A veterinary practice manager writes:
We have a new veterinarian who joined the team almost a month ago. As the practice manager, I am responsible for a large portion of his induction. This involves administrative things like employment documentation, training him in our PMS, employment policies, customer service procedures and standards of care. We’ve also spoken about work schedules, annual leave, standard medications we use, etc. Most of these policies are documented and all our staff follows them.
He asks questions, and I always refer to the relevant policy and explain why we do things in a certain way. He has never strongly disagreed with anything or given me the impression that he won’t follow a policy. However, on numerous occasions I have discovered that he has gone to the practice owner and questioned certain policies that I had already explained to him, hoping to get a different response.
How do I explain to him that, as the practice manager, this is my responsibility and these policies and procedures have come out of lengthy discussions between the practice owner, myself and other veterinarians? He is undermining my authority every time he goes over my head, and even though I am not a vet, the practice owner and I are in agreement on all these things, so he won’t get a different response from him?
I think that many practice managers would empathize with you on this one. I have certainly experienced this a number of times, and it has always been from older, male veterinarians who ‘went over my head’ as a younger, female non veterinarian.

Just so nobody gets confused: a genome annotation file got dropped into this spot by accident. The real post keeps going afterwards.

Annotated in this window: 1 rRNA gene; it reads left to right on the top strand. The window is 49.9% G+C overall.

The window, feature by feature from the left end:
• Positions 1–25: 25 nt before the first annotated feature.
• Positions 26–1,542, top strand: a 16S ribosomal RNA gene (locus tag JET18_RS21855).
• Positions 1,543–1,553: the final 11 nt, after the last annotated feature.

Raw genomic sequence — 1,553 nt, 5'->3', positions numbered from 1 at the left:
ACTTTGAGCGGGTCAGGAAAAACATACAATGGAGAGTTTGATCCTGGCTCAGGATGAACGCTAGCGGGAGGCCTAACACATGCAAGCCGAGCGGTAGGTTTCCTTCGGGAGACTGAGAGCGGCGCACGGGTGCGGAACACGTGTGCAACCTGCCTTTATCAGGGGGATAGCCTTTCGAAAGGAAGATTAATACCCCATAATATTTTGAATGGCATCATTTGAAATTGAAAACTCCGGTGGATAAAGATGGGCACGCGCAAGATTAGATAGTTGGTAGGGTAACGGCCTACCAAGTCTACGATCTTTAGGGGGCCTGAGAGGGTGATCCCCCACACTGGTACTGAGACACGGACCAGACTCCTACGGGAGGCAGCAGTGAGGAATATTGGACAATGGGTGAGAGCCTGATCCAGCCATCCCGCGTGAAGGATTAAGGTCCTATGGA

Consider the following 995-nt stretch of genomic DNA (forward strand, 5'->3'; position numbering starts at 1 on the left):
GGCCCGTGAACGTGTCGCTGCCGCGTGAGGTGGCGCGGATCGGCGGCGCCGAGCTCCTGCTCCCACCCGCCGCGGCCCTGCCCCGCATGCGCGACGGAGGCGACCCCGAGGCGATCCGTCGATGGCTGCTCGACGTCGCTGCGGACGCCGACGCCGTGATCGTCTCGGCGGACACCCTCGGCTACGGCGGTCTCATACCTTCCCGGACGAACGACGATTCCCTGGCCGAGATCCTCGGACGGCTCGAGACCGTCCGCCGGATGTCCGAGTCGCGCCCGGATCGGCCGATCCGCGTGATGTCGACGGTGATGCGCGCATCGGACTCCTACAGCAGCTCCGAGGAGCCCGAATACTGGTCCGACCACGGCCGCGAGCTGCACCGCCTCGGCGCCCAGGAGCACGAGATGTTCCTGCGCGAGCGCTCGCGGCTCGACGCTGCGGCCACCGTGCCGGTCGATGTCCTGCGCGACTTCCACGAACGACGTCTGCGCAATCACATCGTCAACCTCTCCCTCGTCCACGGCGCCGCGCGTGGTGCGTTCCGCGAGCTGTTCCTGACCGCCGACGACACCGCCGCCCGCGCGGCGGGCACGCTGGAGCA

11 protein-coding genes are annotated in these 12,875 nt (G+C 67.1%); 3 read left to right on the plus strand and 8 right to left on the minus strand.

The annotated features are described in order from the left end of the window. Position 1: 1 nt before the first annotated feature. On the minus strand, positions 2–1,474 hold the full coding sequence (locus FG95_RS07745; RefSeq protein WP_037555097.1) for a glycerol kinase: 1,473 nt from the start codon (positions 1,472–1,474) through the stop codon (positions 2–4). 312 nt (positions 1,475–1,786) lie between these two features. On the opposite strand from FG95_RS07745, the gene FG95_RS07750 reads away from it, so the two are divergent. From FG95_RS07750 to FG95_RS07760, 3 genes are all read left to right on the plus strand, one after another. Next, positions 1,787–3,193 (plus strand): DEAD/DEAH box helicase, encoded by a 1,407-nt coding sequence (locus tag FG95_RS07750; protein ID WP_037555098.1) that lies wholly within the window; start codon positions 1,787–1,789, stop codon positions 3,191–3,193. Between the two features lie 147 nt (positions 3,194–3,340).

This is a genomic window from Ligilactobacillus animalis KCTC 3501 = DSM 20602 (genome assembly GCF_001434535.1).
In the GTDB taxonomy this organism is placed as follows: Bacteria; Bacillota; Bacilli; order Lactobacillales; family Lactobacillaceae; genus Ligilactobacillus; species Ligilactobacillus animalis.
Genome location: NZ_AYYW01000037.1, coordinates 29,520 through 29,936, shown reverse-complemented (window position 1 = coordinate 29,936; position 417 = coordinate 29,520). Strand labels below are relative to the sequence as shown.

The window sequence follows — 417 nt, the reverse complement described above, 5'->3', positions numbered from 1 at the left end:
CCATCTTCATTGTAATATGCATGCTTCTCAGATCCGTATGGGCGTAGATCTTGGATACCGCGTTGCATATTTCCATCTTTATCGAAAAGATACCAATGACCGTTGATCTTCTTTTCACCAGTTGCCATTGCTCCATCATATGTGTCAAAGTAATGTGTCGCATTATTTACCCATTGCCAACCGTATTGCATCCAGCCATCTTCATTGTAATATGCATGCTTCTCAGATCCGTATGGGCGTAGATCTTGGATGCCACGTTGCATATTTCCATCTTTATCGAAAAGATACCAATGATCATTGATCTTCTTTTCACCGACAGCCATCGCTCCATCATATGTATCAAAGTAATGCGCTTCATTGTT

The only way to handle this is to speak to the practice owner and ensure that every time he is approached with something like this, he refers the new vet back to you. All he has to say is, “I’ve asked the PM to go over those policies with you, and explain the reasoning behind them, so you should speak to her rather than to me.”
If the practice owner doesn’t see the need for this, try explaining it like this, “Tom has started circumventing me and coming directly to you when he doesn’t agree with certain employee policies or standards of care. This makes my job very difficult and diminishes the value of our written policies and procedures, which as a team we have spent a long time developing. It’s also wasting your time, and teaching him that it’s OK to ignore my guidance and decisions. When he comes to you, can you please politely redirect him back to me? He has some good ideas, but until he has been with us for at least the duration of his probationary period, I think it’s important he learns how we do things.”
Standards of Care are a slightly different story because they should be questioned, reviewed and improved. Often, new veterinarians coming in to the practice can bring fresh ideas and new ways of doing things. But there needs to be an appropriate forum for this. For example, quarterly vet meetings where everyone has the opportunity to make suggestions and review cases.
If the practice owner does not back you up and is pandering to the new vet’s requests (this isn’t uncommon, and to avoid confrontation and being “the bad guy,” sometimes people will just take the easy route), you are fighting an uphill battle. So the first and most important conversation you need to have is not with the new vet, but with the owner. Once you are confident the owner has your back, you can say this to the vet: “I’ve noticed that you’ve been taking issues like the annual leave policy [as an example] to ‘Jeff,’ but he has asked me to handle those things on his behalf. I really need you to come to me with any concerns. Can you do that going forward?”
Remember that trust and respect are earned. As long as you and the practice owner show a united front and send a consistent message, I have no doubt that the new vet will come around.
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